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Carriers hack into their own SIM cards to fix security issue

Carriers hack into their own SIM cards to fix security issue

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CNN reports that the security researcher who detailed a SIM card security flaw that might have put 750 million phones at risk says several carriers have fixed the issue. The hack, revealed last month by Karsten Nohl, the founder of German firm Security Research Labs, exploited a flaw in cards using DES (Data Encryption Standard) to secure data, and allowed the researcher to intercept text messages, make carrier payments, and impersonate the phone's owner.

The vulnerability itself became the fix

Nohl was due to demonstrate the hack at the Black Hat security conference, but instead took the opportunity to announce that several wireless carriers had rushed updates to fix the issue. It was thought that many carriers would have to physically replace millions of SIM cards to evade the vulnerability, but carriers found an ingenious solution to solve the problem. They used the security flaw that Nohl detailed to remotely "hack" the SIMs and close the backdoor.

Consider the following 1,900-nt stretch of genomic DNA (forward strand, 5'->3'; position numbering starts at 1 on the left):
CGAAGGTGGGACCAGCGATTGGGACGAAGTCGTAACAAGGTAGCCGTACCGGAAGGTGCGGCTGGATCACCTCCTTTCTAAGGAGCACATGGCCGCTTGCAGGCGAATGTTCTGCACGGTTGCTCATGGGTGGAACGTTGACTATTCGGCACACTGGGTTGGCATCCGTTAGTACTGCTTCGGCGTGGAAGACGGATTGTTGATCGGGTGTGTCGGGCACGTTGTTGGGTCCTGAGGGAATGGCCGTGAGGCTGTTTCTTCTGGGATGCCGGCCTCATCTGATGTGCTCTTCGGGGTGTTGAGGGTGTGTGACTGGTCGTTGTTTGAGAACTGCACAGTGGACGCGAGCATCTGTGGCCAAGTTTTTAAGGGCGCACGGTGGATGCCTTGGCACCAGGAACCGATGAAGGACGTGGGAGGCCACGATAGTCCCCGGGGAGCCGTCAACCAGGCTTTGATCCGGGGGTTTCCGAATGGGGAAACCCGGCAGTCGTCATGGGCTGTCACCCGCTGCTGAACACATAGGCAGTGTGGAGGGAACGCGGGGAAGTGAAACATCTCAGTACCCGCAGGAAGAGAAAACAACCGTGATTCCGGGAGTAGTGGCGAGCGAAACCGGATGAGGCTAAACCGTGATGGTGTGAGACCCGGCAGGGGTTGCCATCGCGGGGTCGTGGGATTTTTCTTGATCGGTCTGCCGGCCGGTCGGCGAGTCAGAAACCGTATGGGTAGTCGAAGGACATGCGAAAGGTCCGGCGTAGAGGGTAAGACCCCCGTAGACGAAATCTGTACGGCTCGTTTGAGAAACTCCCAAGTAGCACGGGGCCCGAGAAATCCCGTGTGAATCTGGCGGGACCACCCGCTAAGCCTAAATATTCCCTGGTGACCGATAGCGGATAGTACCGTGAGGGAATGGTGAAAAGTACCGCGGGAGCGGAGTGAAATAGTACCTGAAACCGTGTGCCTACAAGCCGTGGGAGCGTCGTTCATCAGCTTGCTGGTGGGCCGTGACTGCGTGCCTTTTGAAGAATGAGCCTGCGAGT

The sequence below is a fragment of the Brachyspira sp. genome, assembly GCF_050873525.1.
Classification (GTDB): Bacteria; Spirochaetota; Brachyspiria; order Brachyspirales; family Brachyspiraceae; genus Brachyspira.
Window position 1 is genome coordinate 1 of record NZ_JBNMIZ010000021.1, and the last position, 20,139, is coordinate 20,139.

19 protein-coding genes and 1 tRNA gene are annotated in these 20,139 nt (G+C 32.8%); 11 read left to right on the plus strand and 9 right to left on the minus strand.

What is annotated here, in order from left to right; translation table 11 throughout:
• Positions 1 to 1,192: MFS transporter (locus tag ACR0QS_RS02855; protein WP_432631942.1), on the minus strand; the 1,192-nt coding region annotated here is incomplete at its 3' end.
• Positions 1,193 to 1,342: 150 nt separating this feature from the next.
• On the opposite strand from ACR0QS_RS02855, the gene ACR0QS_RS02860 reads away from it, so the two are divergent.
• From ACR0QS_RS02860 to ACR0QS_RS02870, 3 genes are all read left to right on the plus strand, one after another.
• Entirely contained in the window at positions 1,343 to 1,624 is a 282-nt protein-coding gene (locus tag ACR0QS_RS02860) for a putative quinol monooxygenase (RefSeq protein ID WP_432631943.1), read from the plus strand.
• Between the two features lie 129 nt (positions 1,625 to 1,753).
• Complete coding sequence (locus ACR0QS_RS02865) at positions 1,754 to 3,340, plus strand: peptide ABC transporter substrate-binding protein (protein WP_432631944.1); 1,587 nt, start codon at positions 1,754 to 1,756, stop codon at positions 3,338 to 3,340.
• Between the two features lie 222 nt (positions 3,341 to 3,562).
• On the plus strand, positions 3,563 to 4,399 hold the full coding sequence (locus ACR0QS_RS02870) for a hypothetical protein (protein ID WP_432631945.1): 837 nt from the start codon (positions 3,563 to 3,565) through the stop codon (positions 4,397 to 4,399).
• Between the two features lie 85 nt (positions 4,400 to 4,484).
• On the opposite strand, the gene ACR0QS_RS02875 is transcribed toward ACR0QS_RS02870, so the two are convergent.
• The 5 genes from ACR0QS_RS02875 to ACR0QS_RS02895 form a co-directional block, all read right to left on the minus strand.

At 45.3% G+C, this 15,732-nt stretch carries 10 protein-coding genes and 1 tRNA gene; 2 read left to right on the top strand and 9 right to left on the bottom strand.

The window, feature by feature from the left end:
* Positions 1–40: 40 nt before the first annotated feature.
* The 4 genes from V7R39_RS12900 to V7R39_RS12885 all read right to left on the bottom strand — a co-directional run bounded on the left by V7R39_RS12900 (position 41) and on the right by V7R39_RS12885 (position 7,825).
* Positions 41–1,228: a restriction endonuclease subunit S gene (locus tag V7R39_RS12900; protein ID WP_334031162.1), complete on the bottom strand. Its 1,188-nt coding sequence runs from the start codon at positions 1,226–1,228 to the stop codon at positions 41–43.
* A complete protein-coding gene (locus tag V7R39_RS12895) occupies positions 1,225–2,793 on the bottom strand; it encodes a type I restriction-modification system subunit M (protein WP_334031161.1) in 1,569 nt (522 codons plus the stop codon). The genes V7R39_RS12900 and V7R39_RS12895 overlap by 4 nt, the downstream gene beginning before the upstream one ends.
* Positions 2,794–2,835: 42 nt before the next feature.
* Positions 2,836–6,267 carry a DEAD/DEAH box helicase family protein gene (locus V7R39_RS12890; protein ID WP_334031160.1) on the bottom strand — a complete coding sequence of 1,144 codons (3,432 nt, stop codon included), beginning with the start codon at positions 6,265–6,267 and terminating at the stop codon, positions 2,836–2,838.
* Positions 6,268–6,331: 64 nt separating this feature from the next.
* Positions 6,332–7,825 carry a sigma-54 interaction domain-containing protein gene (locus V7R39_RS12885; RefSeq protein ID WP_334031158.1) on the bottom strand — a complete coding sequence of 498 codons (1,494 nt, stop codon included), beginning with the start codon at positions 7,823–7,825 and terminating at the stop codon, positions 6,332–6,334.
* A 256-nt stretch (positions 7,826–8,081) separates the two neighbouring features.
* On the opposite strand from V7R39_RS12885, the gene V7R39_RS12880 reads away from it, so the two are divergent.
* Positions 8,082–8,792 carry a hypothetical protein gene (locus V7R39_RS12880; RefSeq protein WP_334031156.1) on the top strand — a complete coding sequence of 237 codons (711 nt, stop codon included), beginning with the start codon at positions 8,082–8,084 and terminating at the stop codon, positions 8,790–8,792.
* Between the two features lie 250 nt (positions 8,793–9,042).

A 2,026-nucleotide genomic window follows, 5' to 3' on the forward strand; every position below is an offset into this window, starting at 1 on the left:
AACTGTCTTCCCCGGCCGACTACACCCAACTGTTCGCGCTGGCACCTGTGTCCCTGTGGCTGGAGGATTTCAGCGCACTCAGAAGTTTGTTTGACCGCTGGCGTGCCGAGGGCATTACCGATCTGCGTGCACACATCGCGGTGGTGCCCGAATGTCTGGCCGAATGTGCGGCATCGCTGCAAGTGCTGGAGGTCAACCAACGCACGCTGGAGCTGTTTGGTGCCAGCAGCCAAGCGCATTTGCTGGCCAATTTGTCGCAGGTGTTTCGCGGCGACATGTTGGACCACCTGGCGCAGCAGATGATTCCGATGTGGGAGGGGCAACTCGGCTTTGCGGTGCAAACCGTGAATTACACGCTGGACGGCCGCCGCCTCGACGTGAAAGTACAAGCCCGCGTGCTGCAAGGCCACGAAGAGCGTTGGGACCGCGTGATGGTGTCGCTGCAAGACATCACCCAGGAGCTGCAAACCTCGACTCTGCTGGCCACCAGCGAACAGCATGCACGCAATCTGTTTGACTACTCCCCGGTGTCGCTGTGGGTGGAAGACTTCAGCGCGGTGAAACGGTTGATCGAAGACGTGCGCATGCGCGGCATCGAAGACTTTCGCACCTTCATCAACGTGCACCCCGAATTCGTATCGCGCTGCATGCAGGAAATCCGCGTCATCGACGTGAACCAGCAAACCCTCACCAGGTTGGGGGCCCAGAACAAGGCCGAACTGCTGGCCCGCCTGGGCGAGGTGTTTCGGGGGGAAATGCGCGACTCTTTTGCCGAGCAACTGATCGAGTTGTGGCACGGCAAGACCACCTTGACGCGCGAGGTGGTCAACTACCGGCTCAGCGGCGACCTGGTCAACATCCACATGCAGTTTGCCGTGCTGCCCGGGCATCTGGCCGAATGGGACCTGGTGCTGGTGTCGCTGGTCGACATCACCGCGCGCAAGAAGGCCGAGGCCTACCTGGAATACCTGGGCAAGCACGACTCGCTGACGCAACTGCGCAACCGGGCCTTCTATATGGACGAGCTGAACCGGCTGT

Long before detailing the hack to the public, Nohl reached out to the relevant companies involved to inform them of the issue. He's pleased by their response. Although Nohl hasn't detailed which carriers have implemented the fix, it seems likely that now a simple solution is known, companies around the world will use the same tactic to secure their customers' phones.